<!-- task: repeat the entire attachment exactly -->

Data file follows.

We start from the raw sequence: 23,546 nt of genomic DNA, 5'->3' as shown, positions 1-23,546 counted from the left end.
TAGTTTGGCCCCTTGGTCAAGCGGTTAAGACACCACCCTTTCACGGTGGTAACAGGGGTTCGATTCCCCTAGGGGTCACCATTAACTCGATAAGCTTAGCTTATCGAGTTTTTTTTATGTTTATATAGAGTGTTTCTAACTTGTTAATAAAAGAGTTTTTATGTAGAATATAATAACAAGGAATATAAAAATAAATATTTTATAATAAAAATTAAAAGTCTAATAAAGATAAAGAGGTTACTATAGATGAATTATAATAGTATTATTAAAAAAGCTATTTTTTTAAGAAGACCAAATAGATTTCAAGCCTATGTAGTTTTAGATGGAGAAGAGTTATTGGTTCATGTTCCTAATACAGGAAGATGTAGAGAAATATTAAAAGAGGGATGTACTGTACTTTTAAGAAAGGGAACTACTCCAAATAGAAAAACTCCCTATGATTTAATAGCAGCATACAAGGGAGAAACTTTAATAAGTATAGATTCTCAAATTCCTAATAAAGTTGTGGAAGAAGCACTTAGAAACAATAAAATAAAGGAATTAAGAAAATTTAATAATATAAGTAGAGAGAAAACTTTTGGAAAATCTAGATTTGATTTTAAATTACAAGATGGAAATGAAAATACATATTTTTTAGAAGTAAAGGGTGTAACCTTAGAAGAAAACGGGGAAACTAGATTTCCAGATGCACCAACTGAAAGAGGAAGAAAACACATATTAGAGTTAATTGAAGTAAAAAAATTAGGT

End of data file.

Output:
We start from the raw sequence: 23,546 nt of genomic DNA, 5'->3' as shown, positions 1-23,546 counted from the left end.
TAGTTTGGCCCCTTGGTCAAGCGGTTAAGACACCACCCTTTCACGGTGGTAACAGGGGTTCGATTCCCCTAGGGGTCACCATTAACTCGATAAGCTTAGCTTATCGAGTTTTTTTTATGTTTATATAGAGTGTTTCTAACTTGTTAATAAAAGAGTTTTTATGTAGAATATAATAACAAGGAATATAAAAATAAATATTTTATAATAAAAATTAAAAGTCTAATAAAGATAAAGAGGTTACTATAGATGAATTATAATAGTATTATTAAAAAAGCTATTTTTTTAAGAAGACCAAATAGATTTCAAGCCTATGTAGTTTTAGATGGAGAAGAGTTATTGGTTCATGTTCCTAATACAGGAAGATGTAGAGAAATATTAAAAGAGGGATGTACTGTACTTTTAAGAAAGGGAACTACTCCAAATAGAAAAACTCCCTATGATTTAATAGCAGCATACAAGGGAGAAACTTTAATAAGTATAGATTCTCAAATTCCTAATAAAGTTGTGGAAGAAGCACTTAGAAACAATAAAATAAAGGAATTAAGAAAATTTAATAATATAAGTAGAGAGAAAACTTTTGGAAAATCTAGATTTGATTTTAAATTACAAGATGGAAATGAAAATACATATTTTTTAGAAGTAAAGGGTGTAACCTTAGAAGAAAACGGGGAAACTAGATTTCCAGATGCACCAACTGAAAGAGGAAGAAAACACATATTAGAGTTAATTGAAGTAAAAAAATTAGGT